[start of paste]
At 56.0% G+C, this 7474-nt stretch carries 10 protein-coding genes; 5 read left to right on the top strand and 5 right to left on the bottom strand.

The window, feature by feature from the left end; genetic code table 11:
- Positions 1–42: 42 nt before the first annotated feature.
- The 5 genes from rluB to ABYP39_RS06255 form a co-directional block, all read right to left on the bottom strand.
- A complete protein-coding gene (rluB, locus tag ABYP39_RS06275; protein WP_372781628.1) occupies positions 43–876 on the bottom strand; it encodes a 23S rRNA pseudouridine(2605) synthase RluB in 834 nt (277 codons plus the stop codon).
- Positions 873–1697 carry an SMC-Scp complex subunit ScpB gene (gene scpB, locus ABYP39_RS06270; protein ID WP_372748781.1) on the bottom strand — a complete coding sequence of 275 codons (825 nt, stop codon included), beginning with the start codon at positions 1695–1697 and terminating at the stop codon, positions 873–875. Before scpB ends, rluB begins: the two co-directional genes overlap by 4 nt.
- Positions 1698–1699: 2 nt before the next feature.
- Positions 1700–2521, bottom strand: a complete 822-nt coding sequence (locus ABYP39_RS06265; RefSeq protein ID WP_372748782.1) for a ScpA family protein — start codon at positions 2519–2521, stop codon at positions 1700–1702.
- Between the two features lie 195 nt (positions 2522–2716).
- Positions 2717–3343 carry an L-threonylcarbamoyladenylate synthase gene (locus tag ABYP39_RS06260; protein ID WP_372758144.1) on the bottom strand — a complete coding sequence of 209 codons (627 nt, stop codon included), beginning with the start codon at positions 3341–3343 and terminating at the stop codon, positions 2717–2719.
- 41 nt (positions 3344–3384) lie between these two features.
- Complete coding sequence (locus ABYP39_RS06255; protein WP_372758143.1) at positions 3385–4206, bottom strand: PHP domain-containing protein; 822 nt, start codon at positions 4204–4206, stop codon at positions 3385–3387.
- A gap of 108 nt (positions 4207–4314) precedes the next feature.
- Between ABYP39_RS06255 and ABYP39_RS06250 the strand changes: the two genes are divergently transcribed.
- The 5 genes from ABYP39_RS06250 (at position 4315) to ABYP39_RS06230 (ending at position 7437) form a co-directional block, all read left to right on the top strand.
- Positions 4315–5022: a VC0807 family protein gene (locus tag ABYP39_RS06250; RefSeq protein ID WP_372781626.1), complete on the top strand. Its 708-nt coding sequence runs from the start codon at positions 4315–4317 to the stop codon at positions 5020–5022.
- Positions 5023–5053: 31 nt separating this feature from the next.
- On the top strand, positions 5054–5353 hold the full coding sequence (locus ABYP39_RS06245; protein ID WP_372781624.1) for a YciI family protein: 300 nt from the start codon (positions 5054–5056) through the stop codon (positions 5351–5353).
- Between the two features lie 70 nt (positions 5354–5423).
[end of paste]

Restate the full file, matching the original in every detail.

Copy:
At 56.0% G+C, this 7474-nt stretch carries 10 protein-coding genes; 5 read left to right on the top strand and 5 right to left on the bottom strand.

The window, feature by feature from the left end; genetic code table 11:
- Positions 1–42: 42 nt before the first annotated feature.
- The 5 genes from rluB to ABYP39_RS06255 form a co-directional block, all read right to left on the bottom strand.
- A complete protein-coding gene (rluB, locus tag ABYP39_RS06275; protein WP_372781628.1) occupies positions 43–876 on the bottom strand; it encodes a 23S rRNA pseudouridine(2605) synthase RluB in 834 nt (277 codons plus the stop codon).
- Positions 873–1697 carry an SMC-Scp complex subunit ScpB gene (gene scpB, locus ABYP39_RS06270; protein ID WP_372748781.1) on the bottom strand — a complete coding sequence of 275 codons (825 nt, stop codon included), beginning with the start codon at positions 1695–1697 and terminating at the stop codon, positions 873–875. Before scpB ends, rluB begins: the two co-directional genes overlap by 4 nt.
- Positions 1698–1699: 2 nt before the next feature.
- Positions 1700–2521, bottom strand: a complete 822-nt coding sequence (locus ABYP39_RS06265; RefSeq protein ID WP_372748782.1) for a ScpA family protein — start codon at positions 2519–2521, stop codon at positions 1700–1702.
- Between the two features lie 195 nt (positions 2522–2716).
- Positions 2717–3343 carry an L-threonylcarbamoyladenylate synthase gene (locus tag ABYP39_RS06260; protein ID WP_372758144.1) on the bottom strand — a complete coding sequence of 209 codons (627 nt, stop codon included), beginning with the start codon at positions 3341–3343 and terminating at the stop codon, positions 2717–2719.
- 41 nt (positions 3344–3384) lie between these two features.
- Complete coding sequence (locus ABYP39_RS06255; protein WP_372758143.1) at positions 3385–4206, bottom strand: PHP domain-containing protein; 822 nt, start codon at positions 4204–4206, stop codon at positions 3385–3387.
- A gap of 108 nt (positions 4207–4314) precedes the next feature.
- Between ABYP39_RS06255 and ABYP39_RS06250 the strand changes: the two genes are divergently transcribed.
- The 5 genes from ABYP39_RS06250 (at position 4315) to ABYP39_RS06230 (ending at position 7437) form a co-directional block, all read left to right on the top strand.
- Positions 4315–5022: a VC0807 family protein gene (locus tag ABYP39_RS06250; RefSeq protein ID WP_372781626.1), complete on the top strand. Its 708-nt coding sequence runs from the start codon at positions 4315–4317 to the stop codon at positions 5020–5022.
- Positions 5023–5053: 31 nt separating this feature from the next.
- On the top strand, positions 5054–5353 hold the full coding sequence (locus ABYP39_RS06245; protein ID WP_372781624.1) for a YciI family protein: 300 nt from the start codon (positions 5054–5056) through the stop codon (positions 5351–5353).
- Between the two features lie 70 nt (positions 5354–5423).